Sowing in spite of all human logic

By 17 November, 2019 Gospel, Para leer

By F. Luis Casasus, General Superior of idente missionaries
Commentary on the Sunday Gospel of 17-11-2019. Thirty-third Sunday in Ordinary Time (Book of Malachi 3: 19-20; Thessalonians 3: 7-12; Saint Luke 21: 5-19)

Sowing in spite of all human logic.

 

  1. We must accept that our life is a constant struggle between the forces of good and evil, between faith and our experiences of life.

How should we understand today’s words of Jesus: They will put some of you to death (…) By your perseverance you will secure your lives?

Only when we comprehend that the real battle and victory is the Lord’s.

So when it comes to facing life’s struggles, we can get back up when we get hit because in Christ, our victory is already won.

This is the paradoxical impression we share in our Mystical Examination when we tell our experiences with the first four Beatitudes: when we feel the quiet godliness of the poor in spirit, the strength of the meek, the spiritual bliss of those who mourn and the filling of those who hunger and thirst.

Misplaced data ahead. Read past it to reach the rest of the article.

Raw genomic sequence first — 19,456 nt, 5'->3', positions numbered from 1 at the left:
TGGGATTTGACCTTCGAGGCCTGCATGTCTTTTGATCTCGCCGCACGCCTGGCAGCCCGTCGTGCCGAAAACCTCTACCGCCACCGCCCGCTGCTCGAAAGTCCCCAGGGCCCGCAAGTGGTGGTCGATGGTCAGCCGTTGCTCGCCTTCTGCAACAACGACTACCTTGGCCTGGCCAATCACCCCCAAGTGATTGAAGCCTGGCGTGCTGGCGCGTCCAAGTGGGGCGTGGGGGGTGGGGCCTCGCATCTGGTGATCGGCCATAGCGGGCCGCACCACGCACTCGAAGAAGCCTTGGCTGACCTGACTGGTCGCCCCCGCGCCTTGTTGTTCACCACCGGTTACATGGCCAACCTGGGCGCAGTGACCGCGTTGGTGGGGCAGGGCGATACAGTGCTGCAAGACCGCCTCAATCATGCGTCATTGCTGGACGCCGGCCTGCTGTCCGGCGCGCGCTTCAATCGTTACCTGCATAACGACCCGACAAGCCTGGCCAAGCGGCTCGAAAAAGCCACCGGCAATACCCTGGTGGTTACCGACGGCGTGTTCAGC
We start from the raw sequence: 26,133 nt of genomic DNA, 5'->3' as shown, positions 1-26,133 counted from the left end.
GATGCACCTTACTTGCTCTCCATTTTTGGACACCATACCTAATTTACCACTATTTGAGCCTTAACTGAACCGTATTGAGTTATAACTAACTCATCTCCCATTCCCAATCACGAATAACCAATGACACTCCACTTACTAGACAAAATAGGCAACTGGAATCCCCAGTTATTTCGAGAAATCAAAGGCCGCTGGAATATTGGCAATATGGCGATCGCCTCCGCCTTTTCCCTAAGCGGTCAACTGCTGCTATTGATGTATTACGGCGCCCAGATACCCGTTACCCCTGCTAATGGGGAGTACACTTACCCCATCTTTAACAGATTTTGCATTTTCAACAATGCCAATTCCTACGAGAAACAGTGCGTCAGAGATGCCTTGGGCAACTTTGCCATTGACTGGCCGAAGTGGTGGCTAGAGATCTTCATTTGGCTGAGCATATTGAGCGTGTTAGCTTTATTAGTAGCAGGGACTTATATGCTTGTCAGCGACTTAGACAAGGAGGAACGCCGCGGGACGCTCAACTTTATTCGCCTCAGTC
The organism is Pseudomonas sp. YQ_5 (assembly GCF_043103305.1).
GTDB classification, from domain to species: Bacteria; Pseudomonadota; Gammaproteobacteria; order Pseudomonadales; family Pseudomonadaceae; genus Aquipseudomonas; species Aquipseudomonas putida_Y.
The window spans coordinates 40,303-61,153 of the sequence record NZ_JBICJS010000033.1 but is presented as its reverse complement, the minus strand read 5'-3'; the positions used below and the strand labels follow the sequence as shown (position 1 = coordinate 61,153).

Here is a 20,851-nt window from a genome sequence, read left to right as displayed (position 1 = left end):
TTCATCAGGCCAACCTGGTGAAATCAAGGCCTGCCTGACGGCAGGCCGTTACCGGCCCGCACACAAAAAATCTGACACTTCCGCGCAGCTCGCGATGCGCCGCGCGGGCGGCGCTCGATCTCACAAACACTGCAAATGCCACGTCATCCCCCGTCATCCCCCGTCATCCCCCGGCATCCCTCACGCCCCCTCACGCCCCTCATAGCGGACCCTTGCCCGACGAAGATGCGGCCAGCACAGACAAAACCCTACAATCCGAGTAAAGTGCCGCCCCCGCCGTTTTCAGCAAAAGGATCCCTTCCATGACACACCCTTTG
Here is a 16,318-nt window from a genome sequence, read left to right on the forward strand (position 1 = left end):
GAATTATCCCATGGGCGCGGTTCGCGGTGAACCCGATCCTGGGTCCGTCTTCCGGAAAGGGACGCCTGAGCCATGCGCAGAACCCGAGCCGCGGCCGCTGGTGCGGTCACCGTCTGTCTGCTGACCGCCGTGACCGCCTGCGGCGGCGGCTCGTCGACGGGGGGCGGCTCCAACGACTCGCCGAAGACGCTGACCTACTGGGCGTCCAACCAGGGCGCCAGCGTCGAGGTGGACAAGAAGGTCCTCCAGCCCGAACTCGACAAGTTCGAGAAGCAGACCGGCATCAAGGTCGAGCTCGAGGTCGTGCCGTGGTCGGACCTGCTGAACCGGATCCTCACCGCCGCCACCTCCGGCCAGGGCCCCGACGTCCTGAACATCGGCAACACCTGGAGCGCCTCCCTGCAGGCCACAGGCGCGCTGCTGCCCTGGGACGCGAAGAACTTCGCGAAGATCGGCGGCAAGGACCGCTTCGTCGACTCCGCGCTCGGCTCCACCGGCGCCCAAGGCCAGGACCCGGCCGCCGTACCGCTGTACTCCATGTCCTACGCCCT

In the First Reading, we see the same message, but in the dramatic language of the Old Testament. Announcing disasters and catastrophes the prophets wanted to emphasize the passion of God for his people who are suffering. The people, living in a society where robbery, harassment, and violence against the weak are unabated, had no need of reproves, but words of consolation and hope: The sun of justice will shine bringing health in its rays.